Local level
In Melbourne there are many local level competitions. Any club may hold competitions for their own members. Some of the competitions that are held every year include:
  • Ostuka and Nagae Memorial Taikai — Melbourne Budokai, Kenshikan
  • Mumeishi 3s — Mumeishi Kendo Club, Berwick
  • MUKEN Taikai — Melbourne University
These competitions focus on participation and building the Victorian Kendo community, rather than establishing winning reputations. The Mumeishi 3s is for 3 person teams from each club and at least one member must be a kyu grade. The Otsuka Memorial takes that a step further and mixes up teams so that each team is made up from members of different clubs, as well as different grades and a mix of male and female members.

State level
Each year the VKR hosts the Victorian Kendo Championships (VKC) held over two days, usually in October. This is a serious competition and follows very closely the rules and format of the World Kendo Championships. The purpose of this competition is to develop the standard of the best kenshi to be ready for the Australian Kendo Championships. The divisions are:
  • Kyu grade individual
  • Open individual (mainly Dan grades but open to both genders and sometimes the winner of the Kyu grade competition)
  • Women's Kyu grade individual
  • Women's Dan grade individual
  • Senior individual
  • Kata
  • Kyu teams
  • Women's teams
  • Open teams
The running of this event is now divided up amongst the larger clubs, as it is a very large event.

National level
The biggest competition is the Australian Kendo Championships (AKC), held over two days every year at Easter. Location rotates around the member states each year. The divisions are the same as the VKC. The AKC usually are accompanied by a 2 day seminar and high level dan grading before the event. The All Japan Kendo Federation always sends two 8th dan sensei as observers. These sensei also run the seminar.

Entry to the AKC is via participation in squad training which usually starts 8–10 months before the event.  Team places are hotly contested, and selection is based on performance and attendance at State Squad training. On the other hand an individual place can usually be had by anyone who attends Squad training and has the ability to attend the competition. Performance at the AKC counts towards ranking which may allow a kenshi to be considered for national team selection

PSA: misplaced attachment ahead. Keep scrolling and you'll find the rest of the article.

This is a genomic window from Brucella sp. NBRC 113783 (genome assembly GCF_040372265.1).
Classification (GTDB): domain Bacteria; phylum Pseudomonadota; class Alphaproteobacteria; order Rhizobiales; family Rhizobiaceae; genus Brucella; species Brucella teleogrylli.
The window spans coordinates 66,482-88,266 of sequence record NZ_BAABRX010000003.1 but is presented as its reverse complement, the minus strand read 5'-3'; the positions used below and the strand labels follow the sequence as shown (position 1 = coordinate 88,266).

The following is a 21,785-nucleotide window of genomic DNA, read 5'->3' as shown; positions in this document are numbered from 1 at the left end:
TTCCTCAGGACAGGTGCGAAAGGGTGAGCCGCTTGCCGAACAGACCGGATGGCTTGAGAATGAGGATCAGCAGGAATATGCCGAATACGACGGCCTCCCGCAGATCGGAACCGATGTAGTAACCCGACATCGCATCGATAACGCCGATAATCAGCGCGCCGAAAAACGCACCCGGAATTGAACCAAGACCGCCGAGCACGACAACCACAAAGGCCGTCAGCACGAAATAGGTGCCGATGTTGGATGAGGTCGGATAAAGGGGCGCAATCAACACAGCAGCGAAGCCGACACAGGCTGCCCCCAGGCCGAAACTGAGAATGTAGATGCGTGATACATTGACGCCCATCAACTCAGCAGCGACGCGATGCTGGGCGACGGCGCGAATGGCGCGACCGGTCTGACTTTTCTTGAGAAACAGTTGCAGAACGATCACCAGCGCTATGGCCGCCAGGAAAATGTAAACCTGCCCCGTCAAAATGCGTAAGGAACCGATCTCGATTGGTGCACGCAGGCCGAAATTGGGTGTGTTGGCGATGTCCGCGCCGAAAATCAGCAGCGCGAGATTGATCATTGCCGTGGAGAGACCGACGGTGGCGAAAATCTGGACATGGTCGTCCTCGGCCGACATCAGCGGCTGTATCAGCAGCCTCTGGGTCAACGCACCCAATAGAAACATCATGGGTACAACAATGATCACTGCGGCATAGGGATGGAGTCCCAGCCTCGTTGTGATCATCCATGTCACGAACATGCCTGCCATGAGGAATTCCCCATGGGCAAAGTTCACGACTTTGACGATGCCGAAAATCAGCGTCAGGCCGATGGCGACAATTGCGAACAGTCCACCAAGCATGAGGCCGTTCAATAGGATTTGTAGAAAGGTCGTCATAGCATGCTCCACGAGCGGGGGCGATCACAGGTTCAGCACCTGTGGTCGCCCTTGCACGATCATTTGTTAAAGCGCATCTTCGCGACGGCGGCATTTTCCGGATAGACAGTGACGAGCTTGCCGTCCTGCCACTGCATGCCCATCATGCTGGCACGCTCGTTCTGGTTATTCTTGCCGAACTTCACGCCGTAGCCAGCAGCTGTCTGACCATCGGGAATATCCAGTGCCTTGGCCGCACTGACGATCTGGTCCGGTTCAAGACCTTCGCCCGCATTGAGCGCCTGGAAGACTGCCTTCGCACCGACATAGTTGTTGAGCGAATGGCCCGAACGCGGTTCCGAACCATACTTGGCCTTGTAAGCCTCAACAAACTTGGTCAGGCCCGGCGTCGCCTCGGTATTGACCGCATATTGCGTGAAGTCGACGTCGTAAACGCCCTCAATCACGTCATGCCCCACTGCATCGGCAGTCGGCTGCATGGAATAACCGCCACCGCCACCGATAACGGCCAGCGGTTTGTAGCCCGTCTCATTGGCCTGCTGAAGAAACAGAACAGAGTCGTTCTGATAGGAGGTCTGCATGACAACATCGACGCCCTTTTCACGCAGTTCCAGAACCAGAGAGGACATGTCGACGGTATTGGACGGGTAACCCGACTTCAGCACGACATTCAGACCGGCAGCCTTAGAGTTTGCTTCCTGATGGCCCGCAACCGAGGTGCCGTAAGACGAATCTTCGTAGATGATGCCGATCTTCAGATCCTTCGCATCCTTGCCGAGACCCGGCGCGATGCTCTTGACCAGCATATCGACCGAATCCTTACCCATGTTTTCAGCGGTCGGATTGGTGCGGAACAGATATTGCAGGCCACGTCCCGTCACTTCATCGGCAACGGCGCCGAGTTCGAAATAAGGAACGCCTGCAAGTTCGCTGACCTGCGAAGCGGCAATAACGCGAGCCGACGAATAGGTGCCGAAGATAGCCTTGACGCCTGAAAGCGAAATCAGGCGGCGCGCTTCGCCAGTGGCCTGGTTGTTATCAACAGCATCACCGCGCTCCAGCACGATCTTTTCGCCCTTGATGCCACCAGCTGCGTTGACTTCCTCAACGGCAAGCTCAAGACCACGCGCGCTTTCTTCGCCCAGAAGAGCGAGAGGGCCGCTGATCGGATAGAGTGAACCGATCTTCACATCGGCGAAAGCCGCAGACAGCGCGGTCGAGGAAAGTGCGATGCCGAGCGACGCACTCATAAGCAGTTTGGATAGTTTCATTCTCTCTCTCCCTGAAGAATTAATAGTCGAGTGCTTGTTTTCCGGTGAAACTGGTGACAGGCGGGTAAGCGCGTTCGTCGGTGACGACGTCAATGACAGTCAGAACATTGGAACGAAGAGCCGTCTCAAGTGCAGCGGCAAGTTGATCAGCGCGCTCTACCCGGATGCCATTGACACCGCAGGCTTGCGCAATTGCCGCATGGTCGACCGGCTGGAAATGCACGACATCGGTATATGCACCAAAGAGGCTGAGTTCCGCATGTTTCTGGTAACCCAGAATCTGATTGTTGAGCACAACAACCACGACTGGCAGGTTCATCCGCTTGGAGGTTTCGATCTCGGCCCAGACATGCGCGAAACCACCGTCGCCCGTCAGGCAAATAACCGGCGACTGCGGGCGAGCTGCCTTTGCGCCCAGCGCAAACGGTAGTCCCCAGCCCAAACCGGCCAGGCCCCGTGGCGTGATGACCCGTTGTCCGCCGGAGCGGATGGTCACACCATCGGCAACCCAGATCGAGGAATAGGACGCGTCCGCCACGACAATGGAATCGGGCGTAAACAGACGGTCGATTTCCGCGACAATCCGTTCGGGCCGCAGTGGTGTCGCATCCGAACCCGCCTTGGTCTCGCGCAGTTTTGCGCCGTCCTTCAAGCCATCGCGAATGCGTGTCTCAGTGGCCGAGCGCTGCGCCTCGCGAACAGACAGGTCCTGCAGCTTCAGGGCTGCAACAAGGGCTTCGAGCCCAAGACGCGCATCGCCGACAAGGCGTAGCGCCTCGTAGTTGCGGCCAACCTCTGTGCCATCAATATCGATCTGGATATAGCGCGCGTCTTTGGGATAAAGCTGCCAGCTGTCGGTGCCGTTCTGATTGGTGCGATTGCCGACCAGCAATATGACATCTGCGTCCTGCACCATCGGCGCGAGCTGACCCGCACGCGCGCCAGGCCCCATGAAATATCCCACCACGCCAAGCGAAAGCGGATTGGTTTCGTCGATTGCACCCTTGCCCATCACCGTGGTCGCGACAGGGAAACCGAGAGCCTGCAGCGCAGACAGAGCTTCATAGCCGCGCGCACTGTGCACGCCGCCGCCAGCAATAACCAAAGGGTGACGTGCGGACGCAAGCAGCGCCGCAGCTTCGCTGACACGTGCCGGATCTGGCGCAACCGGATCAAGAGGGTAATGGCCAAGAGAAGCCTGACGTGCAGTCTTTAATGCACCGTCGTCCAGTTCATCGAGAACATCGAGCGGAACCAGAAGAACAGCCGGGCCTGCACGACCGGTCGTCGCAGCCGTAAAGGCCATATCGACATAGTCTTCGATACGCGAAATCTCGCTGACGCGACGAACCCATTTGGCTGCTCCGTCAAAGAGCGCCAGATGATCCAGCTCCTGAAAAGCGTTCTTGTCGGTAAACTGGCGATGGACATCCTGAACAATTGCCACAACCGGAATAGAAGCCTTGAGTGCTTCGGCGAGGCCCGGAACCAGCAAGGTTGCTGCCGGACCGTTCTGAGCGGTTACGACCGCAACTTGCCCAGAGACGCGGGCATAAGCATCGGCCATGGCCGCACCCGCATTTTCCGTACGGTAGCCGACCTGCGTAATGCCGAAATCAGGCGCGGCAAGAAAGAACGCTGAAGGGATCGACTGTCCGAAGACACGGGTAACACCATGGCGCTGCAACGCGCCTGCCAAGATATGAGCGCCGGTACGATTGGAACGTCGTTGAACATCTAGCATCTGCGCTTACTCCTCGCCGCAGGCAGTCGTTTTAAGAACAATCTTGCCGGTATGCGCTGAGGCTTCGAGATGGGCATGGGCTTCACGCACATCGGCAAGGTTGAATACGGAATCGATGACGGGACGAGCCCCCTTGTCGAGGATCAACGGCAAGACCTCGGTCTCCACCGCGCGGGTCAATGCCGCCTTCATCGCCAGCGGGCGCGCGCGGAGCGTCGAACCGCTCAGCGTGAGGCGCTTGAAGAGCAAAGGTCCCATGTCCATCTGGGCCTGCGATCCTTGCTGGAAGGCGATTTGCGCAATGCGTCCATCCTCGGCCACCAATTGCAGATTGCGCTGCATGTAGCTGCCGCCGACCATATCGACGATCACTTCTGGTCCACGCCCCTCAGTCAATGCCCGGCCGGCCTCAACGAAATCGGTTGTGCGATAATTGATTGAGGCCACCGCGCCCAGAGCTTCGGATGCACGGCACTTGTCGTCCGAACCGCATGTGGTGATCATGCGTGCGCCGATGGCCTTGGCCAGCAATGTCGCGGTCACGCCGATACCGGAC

Another national competition worth mentioning is the Australian University Games (AUG). These are held every year in the September holidays in various locations and are a bigger event than the Olympics in terms of the total number of athletes. Eligibility is restricted to full-time university students, but this event is a great focus for the many university Kendo clubs around Australia and the standard is very high.

International level
The World Kendo Championships (WKC) are held every three years and rotate around the different International Kendo Federation (FIK) administrative zones: America, Asia and Europe (Africa and Oceania do not yet have sufficient kendo populations to support the hosting of a WKC). Australia has always fielded a team. There is no kyu grade competition or Kata competition at the WKC, just an individual and a team competition for both men and women. 

Membership of the Australian team is based on performance in competition and also attendance at various training camps throughout the intervening years between WKCs. Australian team members are usually 3rd to 6th dan. 

There are also some other international competitions that Australians can attend. The most regular is the Asian Zone Kendo Championships, hosted each year by the Hong Kong Kendo Association. This competition has three team events: a 3-man team of 3rd dan and below, a 3-woman team with no grade limits and a 5-man team with no grade limits. Again, if you have the means to attend and can form a team then chances are you will be able to compete.